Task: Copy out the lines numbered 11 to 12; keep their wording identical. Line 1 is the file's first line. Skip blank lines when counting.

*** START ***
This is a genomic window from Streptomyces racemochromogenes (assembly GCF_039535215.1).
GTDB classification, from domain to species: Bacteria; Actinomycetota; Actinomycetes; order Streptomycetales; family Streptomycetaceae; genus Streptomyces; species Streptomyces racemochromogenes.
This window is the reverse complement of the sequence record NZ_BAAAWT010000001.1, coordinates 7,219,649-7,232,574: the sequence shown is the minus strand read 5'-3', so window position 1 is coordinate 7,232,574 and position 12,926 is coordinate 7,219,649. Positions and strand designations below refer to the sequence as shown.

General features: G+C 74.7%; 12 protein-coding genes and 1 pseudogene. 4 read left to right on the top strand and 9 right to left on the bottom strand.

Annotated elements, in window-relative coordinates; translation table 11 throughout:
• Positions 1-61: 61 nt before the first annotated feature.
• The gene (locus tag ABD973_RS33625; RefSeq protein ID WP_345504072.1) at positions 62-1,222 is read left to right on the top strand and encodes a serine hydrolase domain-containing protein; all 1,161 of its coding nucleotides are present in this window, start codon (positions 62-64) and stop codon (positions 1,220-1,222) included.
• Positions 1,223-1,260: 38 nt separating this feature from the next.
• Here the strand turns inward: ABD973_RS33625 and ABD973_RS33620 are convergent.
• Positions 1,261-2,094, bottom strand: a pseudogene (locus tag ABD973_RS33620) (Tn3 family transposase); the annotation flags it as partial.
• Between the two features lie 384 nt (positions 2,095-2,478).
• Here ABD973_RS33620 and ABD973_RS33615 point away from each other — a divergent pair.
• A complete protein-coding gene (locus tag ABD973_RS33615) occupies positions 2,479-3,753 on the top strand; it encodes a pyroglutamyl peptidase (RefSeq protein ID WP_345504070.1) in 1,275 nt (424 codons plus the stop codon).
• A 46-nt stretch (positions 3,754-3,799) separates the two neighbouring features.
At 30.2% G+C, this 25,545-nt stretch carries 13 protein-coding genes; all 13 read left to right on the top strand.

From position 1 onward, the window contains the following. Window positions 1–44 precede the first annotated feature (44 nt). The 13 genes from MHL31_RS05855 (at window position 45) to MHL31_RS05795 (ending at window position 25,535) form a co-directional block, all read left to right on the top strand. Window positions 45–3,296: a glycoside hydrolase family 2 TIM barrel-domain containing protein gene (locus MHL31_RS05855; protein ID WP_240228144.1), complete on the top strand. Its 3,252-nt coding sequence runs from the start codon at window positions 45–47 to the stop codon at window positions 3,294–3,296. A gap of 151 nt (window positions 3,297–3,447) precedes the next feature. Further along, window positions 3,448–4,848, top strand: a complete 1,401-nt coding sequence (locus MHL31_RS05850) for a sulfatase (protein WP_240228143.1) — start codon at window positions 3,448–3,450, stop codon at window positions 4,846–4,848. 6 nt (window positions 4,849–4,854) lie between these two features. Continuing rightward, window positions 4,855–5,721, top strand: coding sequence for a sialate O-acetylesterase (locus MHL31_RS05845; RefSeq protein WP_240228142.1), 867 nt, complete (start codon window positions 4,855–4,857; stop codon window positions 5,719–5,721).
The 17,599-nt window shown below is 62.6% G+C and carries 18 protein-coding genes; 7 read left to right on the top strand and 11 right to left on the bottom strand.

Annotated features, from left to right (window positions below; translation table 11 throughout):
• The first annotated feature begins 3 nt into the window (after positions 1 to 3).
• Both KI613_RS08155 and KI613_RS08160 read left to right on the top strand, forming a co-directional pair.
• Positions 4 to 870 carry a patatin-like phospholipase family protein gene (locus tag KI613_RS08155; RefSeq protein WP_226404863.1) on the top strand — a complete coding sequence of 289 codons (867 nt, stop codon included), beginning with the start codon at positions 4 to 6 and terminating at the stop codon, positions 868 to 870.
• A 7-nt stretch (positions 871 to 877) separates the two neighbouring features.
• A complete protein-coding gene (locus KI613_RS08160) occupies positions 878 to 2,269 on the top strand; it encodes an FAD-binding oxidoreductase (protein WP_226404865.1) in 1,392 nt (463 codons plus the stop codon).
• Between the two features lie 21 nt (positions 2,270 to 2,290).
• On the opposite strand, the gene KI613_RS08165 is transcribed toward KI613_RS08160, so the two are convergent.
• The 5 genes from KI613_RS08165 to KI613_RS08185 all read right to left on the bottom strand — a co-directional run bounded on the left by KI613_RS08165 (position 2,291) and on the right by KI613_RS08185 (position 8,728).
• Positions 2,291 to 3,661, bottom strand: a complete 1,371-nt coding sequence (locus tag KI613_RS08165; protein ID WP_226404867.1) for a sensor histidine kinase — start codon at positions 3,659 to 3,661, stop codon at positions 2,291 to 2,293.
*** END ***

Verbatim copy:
• Between the two features lie 384 nt (positions 2,095-2,478).
• Here ABD973_RS33620 and ABD973_RS33615 point away from each other — a divergent pair.